Jon Gatrell has some great advice:
If your company is in this kind of situation I have a plan that you could execute on your own to build and leverage credible proof points for your solutions.
“The core of this project is helping customers document and then promote their own success using your solutions. Everyone likes to have their horn tooted. By helping your key users or champions demonstrate the wisdom of their decision to acquire and deploy your solution you can create a win-win scenario. For lack of a better term I’ll call this a ‘Customer Success Program’. The goal of the program is to get 6 to 12 customers to participate in a study to document the business impact your product or service has had on their organization. The deliverables of the program will be individual case studies and a microsite or blog. While the customers who participate in the program can distribute the case study internally, as a vendor you will anonymize their identity in any external presentation of the information and only use summary information. This approach has two benefits. First, by creating a solid, fact-based analysis of the customer’s success you enable the key users and champions to tout their success inside of their company. By anonymizing their identities and using only summary information externally you can typically get over any of the typical hurdles customers have with public endorsements of your products and solutions.
Your real goal in this project is to develop 3 to 5 rock-solid proof points that you can make about your products and solutions. To make this work you’ll probably need to approach a pool of 30 to 40 customers, split up into three to four verticals. If you can get 6 to 10 customers to participate, you will have hit a home run. Also, you’ll need to identify inside of your organization who has the best personal relationship with the target customers and users – sales, professional services, customer services, etc. You will need to develop a basic survey instrument – situation assessment, business problem, decision-making criteria, hard and soft benefit categories, risks, and risk mitigation strategies. Leveraging your firm’s best personal contacts, ask for a brief teleconference with your targeted users/champions to explain the program and ask for participation. Emphasize that this is a fact-finding mission on how effective your product or service has been and that you are interested in learning how you can improve your offerings even further. Stress the anonymity in the use of any results from a marketing and sales perspective and emphasize the benefits of having a documented case study for internal consumption in the customer organization.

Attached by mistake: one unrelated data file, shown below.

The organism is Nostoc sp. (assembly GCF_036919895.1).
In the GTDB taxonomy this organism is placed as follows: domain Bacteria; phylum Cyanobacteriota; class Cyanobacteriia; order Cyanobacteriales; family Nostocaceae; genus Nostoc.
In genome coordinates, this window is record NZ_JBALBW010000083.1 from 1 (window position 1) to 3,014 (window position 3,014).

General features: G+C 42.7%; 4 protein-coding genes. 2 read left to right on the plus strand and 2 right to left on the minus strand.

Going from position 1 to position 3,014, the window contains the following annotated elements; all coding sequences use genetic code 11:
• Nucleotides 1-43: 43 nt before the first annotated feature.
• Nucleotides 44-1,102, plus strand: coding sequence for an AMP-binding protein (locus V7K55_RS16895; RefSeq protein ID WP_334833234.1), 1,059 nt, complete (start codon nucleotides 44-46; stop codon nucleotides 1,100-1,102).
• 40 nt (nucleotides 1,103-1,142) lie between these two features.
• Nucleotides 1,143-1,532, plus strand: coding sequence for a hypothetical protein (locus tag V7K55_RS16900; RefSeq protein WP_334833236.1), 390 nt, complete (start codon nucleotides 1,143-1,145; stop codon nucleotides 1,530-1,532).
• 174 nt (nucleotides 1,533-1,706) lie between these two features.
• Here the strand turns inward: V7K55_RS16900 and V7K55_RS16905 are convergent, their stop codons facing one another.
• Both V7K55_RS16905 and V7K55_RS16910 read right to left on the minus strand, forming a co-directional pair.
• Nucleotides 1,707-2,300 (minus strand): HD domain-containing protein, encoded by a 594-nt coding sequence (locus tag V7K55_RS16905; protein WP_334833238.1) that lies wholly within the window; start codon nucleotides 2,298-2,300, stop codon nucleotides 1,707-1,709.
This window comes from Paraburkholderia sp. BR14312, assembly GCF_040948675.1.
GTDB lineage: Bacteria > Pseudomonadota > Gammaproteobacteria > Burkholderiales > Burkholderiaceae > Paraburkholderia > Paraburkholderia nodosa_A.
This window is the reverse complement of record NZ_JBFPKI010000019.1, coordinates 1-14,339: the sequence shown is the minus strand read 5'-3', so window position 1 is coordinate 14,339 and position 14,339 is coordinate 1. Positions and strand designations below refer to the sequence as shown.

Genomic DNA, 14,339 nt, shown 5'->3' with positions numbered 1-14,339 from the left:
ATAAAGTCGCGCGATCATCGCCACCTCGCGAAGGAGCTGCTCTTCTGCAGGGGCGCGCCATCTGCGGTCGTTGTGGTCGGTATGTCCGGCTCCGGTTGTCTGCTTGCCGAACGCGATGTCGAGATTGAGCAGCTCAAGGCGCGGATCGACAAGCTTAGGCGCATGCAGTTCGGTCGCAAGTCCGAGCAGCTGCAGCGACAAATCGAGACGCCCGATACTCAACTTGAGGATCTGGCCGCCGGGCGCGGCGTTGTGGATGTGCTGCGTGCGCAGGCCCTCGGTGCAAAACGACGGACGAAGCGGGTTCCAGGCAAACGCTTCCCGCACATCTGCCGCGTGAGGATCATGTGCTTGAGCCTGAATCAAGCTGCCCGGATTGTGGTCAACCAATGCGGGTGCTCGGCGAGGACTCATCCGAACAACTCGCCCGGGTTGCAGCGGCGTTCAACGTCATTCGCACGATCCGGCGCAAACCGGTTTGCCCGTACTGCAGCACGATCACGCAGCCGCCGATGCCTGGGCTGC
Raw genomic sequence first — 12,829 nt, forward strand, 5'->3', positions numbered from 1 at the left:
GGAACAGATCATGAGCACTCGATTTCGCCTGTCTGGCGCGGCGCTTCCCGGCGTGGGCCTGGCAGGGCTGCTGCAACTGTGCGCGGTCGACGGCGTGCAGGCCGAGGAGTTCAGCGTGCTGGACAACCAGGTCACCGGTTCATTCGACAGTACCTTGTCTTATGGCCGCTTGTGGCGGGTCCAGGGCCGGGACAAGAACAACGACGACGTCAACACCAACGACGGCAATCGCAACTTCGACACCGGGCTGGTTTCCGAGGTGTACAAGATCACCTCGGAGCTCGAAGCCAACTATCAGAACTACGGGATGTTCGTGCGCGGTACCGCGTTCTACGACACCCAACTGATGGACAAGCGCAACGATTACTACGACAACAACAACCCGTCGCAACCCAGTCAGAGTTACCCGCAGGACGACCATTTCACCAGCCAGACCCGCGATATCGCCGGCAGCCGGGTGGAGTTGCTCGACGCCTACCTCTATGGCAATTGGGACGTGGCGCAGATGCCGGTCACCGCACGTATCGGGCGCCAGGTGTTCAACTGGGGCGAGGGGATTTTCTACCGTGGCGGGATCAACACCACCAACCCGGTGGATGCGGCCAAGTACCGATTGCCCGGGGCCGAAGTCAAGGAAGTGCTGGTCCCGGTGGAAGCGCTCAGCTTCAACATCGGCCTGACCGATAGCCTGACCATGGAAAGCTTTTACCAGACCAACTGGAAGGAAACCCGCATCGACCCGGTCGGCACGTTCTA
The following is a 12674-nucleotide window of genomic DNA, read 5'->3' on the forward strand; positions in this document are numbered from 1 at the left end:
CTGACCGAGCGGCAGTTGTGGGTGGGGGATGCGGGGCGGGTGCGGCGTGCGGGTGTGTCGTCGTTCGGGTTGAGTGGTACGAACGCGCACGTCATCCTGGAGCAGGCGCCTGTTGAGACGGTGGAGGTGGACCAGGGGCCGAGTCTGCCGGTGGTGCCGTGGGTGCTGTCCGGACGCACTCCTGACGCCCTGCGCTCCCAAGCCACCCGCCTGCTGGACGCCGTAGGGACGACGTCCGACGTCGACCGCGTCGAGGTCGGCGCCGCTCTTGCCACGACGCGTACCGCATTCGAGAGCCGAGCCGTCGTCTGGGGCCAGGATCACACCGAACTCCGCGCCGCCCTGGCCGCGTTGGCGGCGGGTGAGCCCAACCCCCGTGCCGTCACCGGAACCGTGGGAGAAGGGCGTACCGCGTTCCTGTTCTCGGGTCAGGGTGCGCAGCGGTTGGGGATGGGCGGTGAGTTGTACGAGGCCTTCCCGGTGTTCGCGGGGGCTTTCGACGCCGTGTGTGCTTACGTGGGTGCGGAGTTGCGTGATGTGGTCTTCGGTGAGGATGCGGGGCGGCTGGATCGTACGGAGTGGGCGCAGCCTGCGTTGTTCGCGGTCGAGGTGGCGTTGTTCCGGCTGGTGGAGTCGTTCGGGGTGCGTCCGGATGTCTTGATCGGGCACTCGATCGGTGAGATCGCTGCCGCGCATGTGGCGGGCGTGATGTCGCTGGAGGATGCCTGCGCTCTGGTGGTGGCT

You will learn a lot of things in the execution of this kind of project. First, you will find out who inside of your company really does have good relationships with key people at your customer organizations. Second, you’ll learn that a lot of people are passionate about your technology and more than happy to share their experiences. Third, it is inevitable that you will learn some things about your product, services, and company that you did not want to hear but definitely need to be fixed. Finally, you will be able to harvest real fact-based information to support the proof points you need to effectively market and sell your solutions.”
Marketing Statistics Are Hard . . . Sometimes It’s Just Easier to Make Them Up”
Many SaaS product value equations are generic and undifferentiated. They lack credible proof points. There are steps product managers can take today to make sure their value equations don’t suck. They can refresh their messaging platforms, build ROI/Benefit calculators, refresh industry analyst relationships, and refresh and expand their customer stories. All of this is hard work, but worth the investment. Or they could just admit that marketing statistics are hard . . . sometimes it’s just easier to make them up.
Also published on Medium.